a GPA ('GPA2') calculated on the penultimate and antepenultimate semesters (or equivalent) of the Bachelor degree used for admission purposes; and/or

demonstrating higher-level English language proficiency

Prior to enrolment in this ANU program, all students who gain entry will have their Bachelor degree reassessed, to confirm minimum requirements were met.

Further information: English language admission requirements and post-admission support

Diversity factors: As Australia’s national university, ANU is global representative of Australian research and education. ANU endeavours to recruit and maintain a diverse and deliberate student cohort representative not only of Australia, but the world. In order to achieve these outcomes, competitive ranking of applicants may be adjusted to ensure access to ANU is a reality for brilliant students from countries across the globe.

Assessment of qualifications: Unless otherwise indicated, ANU will accept all Australian Qualifications Framework (AQF) qualifications or international equivalents that meet or exceed the published admission requirements of our programs, provided all other admission requirements are also met.

Where an applicant has more than one completed tertiary qualification, ANU will base assessment on the qualification that best meets the admission requirements for the program. Find out more about the Australian Qualifications Framework:

Unless otherwise indicated, where an applicant has more than one completed tertiary qualification, ANU will calculate the GPA for each qualification separately. ANU will base assessment on the best GPA of all completed tertiary qualifications of the same level or higher.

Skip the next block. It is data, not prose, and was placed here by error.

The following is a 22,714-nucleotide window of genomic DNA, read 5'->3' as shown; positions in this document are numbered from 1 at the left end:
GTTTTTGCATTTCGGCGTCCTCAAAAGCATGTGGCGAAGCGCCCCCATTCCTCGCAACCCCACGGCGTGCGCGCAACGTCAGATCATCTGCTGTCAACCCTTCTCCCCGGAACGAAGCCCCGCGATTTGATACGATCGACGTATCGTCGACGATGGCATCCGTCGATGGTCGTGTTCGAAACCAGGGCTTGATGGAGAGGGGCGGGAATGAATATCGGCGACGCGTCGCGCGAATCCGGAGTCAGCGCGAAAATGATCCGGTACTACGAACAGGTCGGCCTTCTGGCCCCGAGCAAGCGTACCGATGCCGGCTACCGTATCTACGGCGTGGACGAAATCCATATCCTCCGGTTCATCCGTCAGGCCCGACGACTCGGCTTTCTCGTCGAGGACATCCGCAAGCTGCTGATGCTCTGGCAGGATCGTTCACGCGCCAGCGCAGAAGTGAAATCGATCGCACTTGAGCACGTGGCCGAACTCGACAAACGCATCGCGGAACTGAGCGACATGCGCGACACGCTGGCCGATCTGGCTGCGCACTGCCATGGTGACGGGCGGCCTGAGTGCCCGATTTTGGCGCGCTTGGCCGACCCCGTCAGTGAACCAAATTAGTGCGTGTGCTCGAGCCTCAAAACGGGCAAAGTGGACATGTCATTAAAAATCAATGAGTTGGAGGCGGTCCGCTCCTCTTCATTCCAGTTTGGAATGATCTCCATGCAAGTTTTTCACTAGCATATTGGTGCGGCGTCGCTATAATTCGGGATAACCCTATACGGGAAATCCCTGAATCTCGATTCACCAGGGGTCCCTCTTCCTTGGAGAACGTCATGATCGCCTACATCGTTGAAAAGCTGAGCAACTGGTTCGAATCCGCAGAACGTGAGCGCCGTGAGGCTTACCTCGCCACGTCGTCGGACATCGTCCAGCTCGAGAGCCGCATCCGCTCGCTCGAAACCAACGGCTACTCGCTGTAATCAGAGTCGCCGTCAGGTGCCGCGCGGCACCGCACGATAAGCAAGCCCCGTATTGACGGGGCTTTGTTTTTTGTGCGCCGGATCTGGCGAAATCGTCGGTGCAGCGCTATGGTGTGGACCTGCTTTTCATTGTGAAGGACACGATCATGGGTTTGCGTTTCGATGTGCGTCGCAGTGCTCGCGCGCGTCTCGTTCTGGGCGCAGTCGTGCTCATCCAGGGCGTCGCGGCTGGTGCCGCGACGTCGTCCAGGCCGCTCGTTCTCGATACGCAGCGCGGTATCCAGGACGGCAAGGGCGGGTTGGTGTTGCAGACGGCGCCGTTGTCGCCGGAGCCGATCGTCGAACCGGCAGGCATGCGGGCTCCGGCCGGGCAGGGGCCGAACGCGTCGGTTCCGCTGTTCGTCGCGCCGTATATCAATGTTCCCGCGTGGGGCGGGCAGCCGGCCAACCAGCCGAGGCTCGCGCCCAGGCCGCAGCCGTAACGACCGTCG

ANU uses a 7-point Grade Point Average (GPA) scale. All qualifications submitted for admission at ANU will be converted to this common scale, which will determine if an applicant meets our published admission requirements. Find out more about how a 7-point GPA is calculated for Australian universities:

Credit Granted

Applicants who have completed a degree in a cognate discipline from a recognised university may be eligible to receive coursework credit towards this degree, in line with the ANU Recognition of prior and external learning policy

Cognate Disciplines

Anthropology, Asian studies, criminology, development studies, international relations, law, pacific studies, political science, policy studies, psychology, security studies, sociology

Domestic Tuition Fees (DTF)

For more information see:

Annual indicative fee for international students

For further information on International Tuition Fees see:

Fee Information

All students are required to pay the Services and amenities fee (SA Fee)

The annual indicative fee provides an estimate of the program tuition fees for international students and domestic students (where applicable). The annual indicative fee for a program is based on the standard full-time enrolment load of 48 units per year (unless the program duration is less than 48 units). Fees for courses vary by discipline meaning that the fees for a program can vary depending on the courses selected. Course fees are reviewed on an annual basis and typically will increase from year to year. The tuition fees payable are dependent on the year of commencement and the courses selected and are subject to increase during the period of study.

For further information on Fees and Payment please see:


ANU offers a wide range of scholarships to students to assist with the cost of their studies.

Eligibility to apply for ANU scholarships varies depending on the specifics of the scholarship and can be categorised by the type of student you are.  Specific scholarship application process information is included in the relevant scholarship listing.